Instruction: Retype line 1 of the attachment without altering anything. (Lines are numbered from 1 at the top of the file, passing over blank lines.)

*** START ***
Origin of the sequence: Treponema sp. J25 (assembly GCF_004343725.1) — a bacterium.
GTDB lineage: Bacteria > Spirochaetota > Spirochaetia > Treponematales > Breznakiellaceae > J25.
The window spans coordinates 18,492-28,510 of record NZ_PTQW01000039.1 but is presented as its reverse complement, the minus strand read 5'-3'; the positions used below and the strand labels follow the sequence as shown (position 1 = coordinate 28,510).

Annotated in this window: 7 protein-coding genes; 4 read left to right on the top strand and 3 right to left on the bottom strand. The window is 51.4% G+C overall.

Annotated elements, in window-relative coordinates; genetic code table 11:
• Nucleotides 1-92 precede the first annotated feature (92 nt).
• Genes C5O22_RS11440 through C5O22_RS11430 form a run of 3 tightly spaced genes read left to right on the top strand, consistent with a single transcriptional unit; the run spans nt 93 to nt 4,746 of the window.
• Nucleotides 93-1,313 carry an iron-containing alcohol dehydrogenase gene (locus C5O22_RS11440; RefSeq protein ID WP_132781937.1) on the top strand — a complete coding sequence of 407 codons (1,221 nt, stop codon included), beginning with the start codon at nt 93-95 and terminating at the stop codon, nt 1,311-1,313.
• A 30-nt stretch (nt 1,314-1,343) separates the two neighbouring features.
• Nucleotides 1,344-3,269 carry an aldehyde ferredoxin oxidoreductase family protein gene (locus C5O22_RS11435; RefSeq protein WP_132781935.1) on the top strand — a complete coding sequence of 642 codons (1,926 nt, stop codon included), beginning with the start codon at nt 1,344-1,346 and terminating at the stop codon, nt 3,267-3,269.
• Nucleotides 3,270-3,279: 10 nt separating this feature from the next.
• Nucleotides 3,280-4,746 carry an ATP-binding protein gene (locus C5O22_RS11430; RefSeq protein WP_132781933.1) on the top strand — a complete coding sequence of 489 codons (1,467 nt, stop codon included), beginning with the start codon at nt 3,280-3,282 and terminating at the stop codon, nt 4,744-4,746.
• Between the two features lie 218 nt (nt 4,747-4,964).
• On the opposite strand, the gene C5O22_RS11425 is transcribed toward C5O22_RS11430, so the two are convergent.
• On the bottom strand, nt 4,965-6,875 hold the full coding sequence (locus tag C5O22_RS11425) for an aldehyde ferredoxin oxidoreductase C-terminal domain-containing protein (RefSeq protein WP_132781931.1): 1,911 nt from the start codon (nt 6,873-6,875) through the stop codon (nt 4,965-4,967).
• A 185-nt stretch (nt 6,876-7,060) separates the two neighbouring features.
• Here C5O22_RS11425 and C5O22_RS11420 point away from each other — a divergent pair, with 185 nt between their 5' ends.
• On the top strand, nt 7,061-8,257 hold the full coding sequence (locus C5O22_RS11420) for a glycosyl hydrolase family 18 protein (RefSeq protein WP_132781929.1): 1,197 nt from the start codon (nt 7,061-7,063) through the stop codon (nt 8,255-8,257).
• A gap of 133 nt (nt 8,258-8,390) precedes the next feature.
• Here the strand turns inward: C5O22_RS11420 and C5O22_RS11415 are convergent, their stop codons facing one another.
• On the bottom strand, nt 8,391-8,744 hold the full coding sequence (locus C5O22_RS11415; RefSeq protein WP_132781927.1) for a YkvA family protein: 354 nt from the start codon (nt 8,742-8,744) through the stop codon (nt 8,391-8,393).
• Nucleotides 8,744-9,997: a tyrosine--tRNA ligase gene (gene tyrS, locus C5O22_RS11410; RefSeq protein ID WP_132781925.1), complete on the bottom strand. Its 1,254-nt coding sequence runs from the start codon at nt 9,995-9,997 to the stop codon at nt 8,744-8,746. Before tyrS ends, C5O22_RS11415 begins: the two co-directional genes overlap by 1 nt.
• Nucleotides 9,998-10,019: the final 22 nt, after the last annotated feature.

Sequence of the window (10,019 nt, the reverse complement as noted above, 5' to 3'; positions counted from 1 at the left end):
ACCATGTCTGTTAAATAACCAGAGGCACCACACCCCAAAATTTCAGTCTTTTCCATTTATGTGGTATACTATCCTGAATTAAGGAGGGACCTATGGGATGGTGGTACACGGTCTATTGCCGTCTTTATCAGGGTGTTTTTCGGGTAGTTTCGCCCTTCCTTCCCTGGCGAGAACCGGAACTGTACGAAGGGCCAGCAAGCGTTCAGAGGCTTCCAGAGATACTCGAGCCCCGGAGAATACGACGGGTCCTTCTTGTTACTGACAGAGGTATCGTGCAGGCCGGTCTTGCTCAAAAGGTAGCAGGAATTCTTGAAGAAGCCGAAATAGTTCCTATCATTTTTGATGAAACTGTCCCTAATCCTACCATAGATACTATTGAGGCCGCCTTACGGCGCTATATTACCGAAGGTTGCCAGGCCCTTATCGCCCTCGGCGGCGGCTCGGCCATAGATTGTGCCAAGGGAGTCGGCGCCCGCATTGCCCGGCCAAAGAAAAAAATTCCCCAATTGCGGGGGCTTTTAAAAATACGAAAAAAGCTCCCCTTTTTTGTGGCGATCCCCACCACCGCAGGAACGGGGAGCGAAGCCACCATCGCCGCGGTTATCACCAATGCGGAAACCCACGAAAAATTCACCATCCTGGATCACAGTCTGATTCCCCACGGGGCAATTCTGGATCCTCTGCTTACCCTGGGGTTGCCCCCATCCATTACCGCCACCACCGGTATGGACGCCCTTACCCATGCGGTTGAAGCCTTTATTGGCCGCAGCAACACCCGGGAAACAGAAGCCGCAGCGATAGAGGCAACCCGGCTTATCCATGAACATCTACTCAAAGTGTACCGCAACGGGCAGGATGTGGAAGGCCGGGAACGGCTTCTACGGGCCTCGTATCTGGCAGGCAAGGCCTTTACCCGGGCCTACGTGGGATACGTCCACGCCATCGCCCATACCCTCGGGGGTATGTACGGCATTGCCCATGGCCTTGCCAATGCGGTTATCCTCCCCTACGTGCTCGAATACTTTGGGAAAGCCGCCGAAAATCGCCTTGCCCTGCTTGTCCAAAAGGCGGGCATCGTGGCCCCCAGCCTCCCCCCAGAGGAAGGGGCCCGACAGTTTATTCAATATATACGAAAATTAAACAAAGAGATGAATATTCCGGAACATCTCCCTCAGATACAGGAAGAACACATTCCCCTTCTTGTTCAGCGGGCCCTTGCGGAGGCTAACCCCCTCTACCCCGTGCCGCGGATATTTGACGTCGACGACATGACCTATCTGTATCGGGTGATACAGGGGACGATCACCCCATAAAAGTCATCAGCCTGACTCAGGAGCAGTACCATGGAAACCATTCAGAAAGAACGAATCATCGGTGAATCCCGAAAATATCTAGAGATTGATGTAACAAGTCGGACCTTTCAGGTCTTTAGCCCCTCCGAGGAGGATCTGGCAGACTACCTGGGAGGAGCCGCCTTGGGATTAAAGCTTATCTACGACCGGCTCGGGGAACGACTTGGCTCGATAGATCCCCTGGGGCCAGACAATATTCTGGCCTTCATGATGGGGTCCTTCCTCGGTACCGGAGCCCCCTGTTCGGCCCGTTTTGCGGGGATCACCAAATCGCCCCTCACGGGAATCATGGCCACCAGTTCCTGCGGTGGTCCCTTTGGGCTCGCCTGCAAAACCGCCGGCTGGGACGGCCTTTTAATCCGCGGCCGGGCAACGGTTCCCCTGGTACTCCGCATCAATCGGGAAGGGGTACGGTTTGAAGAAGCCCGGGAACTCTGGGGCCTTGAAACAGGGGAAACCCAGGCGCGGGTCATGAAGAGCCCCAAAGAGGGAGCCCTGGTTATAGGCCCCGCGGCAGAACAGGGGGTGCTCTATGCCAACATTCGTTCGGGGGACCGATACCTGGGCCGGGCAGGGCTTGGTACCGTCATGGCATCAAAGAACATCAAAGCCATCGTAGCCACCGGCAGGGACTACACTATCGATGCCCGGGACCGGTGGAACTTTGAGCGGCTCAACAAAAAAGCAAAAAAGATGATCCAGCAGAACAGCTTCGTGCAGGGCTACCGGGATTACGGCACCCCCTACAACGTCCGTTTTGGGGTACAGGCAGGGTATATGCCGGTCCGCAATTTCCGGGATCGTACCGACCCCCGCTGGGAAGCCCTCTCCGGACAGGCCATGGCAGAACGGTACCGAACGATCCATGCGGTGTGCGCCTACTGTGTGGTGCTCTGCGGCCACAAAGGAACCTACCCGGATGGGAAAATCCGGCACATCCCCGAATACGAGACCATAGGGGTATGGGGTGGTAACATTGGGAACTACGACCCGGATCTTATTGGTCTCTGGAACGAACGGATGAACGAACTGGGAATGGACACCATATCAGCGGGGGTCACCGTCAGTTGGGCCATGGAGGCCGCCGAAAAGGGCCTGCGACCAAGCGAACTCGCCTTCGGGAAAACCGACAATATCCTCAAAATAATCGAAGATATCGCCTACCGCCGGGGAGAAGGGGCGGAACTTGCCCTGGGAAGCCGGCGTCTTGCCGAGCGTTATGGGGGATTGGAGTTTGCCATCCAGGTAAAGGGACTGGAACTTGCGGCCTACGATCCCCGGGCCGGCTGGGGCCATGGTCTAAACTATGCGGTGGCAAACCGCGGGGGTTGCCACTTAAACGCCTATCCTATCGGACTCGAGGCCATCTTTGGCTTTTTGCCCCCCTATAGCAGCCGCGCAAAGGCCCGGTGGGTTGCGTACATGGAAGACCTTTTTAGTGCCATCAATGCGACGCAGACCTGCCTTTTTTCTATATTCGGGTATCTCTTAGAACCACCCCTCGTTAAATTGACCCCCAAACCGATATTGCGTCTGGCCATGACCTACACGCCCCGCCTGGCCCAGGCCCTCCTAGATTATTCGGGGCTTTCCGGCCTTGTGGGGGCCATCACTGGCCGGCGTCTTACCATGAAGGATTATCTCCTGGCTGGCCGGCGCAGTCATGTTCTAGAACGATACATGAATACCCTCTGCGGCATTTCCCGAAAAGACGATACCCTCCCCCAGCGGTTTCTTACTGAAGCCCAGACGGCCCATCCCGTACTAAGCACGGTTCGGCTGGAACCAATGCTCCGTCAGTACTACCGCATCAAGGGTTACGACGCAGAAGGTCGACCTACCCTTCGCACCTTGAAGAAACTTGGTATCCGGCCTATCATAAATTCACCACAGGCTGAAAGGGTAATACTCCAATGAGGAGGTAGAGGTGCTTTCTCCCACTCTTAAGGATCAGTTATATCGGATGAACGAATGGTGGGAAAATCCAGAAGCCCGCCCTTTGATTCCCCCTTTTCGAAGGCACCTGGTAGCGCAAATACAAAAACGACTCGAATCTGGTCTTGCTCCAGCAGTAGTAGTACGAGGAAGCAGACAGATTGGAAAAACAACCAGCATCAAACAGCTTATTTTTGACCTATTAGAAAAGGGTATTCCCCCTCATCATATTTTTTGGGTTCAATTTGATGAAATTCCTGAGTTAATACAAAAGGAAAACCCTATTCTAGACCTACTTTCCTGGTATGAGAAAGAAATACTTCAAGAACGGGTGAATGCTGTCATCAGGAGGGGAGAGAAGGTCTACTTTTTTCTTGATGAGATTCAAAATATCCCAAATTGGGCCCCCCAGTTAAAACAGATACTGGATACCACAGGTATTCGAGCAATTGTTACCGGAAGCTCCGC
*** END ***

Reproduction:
Origin of the sequence: Treponema sp. J25 (assembly GCF_004343725.1) — a bacterium.